Game Time: A Baseball Companion

Roger Angell (Author) Steve Kettmann (Editor)
& 1 more
Available

Product Details

Price
$19.95
Publisher
Mariner Books
Publish Date
March 15, 2004
Pages
398
Dimensions
5.32 X 0.96 X 7.88 inches | 0.84 pounds
Language
English
Type
Paperback
EAN/UPC
9780156013871
BISAC Categories:

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About the Author

ROGER ANGELL joined The New Yorker as a fiction editor in 1962. He is the author of seven celebrated baseball books, including Game Time: A Baseball Companion. He lives in New York and Maine.

Steve Kettmann has written for publications including The New York Times, The New Republic, and Salon.com. The author of One Day at Fenway, Steve cowrote the #1 New York Times bestseller Juiced with Jose Canseco.

Richard A. Ford is an electrical experimenter and inventor specializing in turn-of-the-century electrostatic devices. An avid researcher, he developed his own electrostatic generator, which is detailed in the book. Ford also has served as a technical consultant to manufacturers of Wimshurst and Van de Graaff generators. For many years, he has devoted himself to introducing students of all ages to the science and history of electricity. For the past five years, he has worked to develop high voltage equipment for use in high school science fair projects as well as in physics labs and lectures.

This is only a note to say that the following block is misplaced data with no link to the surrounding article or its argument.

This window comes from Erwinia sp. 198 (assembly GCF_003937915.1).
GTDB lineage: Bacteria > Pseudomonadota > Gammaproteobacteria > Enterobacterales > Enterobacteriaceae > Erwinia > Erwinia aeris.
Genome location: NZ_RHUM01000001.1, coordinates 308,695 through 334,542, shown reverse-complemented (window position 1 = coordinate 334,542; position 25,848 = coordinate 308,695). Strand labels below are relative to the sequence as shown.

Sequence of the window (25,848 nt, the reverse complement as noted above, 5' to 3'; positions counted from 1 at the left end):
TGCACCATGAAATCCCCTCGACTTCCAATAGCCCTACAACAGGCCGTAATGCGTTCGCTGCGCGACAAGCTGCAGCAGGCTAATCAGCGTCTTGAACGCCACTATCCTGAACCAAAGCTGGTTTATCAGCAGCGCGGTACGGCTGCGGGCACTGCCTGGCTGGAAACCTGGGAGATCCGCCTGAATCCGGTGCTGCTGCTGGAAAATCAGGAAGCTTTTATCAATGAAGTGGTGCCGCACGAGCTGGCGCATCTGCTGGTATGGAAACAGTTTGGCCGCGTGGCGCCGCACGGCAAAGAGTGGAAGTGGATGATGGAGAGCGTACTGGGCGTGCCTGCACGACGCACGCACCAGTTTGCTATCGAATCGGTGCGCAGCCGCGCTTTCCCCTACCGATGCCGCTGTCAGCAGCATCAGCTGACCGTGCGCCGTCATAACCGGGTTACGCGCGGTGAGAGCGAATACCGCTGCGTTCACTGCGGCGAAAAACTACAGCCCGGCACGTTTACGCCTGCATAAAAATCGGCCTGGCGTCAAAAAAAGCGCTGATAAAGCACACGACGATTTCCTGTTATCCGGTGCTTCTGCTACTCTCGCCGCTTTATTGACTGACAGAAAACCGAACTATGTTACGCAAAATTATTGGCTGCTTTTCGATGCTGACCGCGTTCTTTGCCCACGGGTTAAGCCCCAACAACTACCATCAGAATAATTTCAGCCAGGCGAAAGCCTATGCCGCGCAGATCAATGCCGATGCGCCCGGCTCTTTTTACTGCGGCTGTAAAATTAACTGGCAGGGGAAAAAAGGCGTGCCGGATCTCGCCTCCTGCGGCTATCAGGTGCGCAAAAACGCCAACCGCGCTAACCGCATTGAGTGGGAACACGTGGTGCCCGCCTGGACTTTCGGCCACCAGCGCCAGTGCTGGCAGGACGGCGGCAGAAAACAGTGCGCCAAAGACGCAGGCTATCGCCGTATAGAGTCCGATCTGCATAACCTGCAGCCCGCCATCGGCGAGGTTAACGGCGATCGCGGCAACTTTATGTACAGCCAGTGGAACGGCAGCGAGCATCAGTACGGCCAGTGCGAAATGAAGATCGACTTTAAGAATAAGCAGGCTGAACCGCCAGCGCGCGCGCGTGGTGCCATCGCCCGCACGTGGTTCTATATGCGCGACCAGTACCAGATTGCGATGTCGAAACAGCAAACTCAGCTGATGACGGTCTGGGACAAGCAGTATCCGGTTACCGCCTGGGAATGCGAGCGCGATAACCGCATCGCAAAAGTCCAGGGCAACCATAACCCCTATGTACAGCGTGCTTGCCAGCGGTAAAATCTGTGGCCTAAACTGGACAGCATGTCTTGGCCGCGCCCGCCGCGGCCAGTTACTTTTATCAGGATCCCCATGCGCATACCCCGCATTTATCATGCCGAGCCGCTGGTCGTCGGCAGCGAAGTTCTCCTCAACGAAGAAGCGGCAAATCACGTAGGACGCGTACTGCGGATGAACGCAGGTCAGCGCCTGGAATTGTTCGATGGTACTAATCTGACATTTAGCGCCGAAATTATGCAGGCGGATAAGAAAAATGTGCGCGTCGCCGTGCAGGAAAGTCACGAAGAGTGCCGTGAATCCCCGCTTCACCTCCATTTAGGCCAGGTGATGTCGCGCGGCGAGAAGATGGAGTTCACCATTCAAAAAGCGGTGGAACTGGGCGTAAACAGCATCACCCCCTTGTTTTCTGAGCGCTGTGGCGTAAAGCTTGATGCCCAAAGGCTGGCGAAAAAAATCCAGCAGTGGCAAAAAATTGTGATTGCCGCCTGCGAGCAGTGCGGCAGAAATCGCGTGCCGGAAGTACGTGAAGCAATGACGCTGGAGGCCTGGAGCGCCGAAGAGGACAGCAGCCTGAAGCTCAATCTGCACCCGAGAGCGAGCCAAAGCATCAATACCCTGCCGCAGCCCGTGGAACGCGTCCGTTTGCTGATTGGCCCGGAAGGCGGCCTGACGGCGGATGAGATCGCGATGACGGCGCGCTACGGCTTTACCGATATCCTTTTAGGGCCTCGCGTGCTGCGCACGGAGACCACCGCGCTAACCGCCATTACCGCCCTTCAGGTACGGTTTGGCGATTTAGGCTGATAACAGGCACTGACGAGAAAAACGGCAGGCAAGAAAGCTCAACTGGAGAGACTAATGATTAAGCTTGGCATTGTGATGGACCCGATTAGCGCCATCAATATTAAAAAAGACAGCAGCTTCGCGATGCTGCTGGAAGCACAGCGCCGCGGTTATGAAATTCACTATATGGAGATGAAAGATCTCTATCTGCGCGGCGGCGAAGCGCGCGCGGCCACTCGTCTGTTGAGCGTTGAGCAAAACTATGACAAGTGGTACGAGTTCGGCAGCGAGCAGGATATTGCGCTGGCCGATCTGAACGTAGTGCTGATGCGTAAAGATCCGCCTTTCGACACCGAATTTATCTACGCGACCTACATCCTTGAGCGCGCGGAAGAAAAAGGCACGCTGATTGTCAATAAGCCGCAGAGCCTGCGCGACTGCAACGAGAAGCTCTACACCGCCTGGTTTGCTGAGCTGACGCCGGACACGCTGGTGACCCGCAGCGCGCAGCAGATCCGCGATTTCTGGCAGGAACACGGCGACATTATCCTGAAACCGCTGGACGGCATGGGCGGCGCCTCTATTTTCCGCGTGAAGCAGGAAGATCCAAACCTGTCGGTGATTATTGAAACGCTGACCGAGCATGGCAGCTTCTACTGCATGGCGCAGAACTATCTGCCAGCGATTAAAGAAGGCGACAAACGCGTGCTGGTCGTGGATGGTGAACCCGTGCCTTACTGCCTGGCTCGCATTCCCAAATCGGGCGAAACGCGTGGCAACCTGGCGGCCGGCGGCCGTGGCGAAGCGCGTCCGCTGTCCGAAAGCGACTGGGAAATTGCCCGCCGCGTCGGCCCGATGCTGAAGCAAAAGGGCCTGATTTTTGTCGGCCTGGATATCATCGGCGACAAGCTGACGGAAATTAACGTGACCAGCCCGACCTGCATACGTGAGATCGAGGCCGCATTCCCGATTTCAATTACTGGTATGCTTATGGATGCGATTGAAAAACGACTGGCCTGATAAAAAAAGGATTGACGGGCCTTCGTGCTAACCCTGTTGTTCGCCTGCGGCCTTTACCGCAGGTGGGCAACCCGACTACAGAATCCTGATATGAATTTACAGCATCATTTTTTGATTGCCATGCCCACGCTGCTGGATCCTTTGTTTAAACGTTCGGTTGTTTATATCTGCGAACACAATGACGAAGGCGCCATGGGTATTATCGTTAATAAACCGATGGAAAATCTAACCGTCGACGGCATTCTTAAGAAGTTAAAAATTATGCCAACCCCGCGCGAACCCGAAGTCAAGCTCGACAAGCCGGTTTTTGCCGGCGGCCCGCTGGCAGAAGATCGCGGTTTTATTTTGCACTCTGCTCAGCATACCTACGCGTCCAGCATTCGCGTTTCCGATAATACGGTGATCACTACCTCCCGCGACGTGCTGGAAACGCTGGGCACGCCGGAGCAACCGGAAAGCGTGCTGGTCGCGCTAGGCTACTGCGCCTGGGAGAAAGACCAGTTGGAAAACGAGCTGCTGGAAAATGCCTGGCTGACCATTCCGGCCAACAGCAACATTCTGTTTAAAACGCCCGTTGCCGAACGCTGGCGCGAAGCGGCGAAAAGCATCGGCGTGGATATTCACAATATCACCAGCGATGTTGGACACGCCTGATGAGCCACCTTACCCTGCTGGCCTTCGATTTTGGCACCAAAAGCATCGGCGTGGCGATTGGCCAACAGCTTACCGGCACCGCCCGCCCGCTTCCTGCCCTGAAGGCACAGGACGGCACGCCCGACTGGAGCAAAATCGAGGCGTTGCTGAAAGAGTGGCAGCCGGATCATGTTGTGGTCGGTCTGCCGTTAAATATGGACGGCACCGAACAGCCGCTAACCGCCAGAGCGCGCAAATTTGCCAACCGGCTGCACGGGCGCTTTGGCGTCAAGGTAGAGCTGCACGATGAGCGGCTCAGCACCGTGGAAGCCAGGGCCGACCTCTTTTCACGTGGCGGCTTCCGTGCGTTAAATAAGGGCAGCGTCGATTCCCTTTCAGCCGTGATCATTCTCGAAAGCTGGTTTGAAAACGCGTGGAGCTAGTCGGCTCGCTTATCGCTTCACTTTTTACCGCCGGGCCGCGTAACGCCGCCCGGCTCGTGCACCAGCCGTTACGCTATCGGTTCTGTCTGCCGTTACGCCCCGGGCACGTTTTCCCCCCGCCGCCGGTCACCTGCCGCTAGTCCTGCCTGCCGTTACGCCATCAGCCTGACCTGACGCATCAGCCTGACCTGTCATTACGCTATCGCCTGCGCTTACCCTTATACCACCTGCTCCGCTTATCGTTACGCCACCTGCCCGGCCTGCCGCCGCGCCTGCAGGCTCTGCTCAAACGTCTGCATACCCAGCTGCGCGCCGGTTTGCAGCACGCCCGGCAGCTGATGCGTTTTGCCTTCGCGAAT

Reviews

PRAISE FOR GAME TIME
"Roger Angell has an undiminished sense of wonder about a game in
which nothing is predictable except the certainty of surprise.The next
best thing to being in the bleachers, in fact, is savoring accounts of the
sport by this cheerful, consistently quotable scorekeeper."
--THE NEW YORK TIMES BOOK REVIEW
"Angell is the best baseball essayist around. His relaxed prose glides
across the page with a confident grace that most writers--let alone
baseball writers--would kill for."--CHICAGO TRIBUNE

"Angell is the best baseball essayist around....with a confident grace most writers--let alone baseball writers--would kill for."
-- (04/06/2003)
"The next best thing to being in the bleachers."
--The New York Times Book Review (05/25/2003)
"They have a certain aged, triple-distilled quality: each one has the internal complexity of a novel."
--Time (05/19/2003)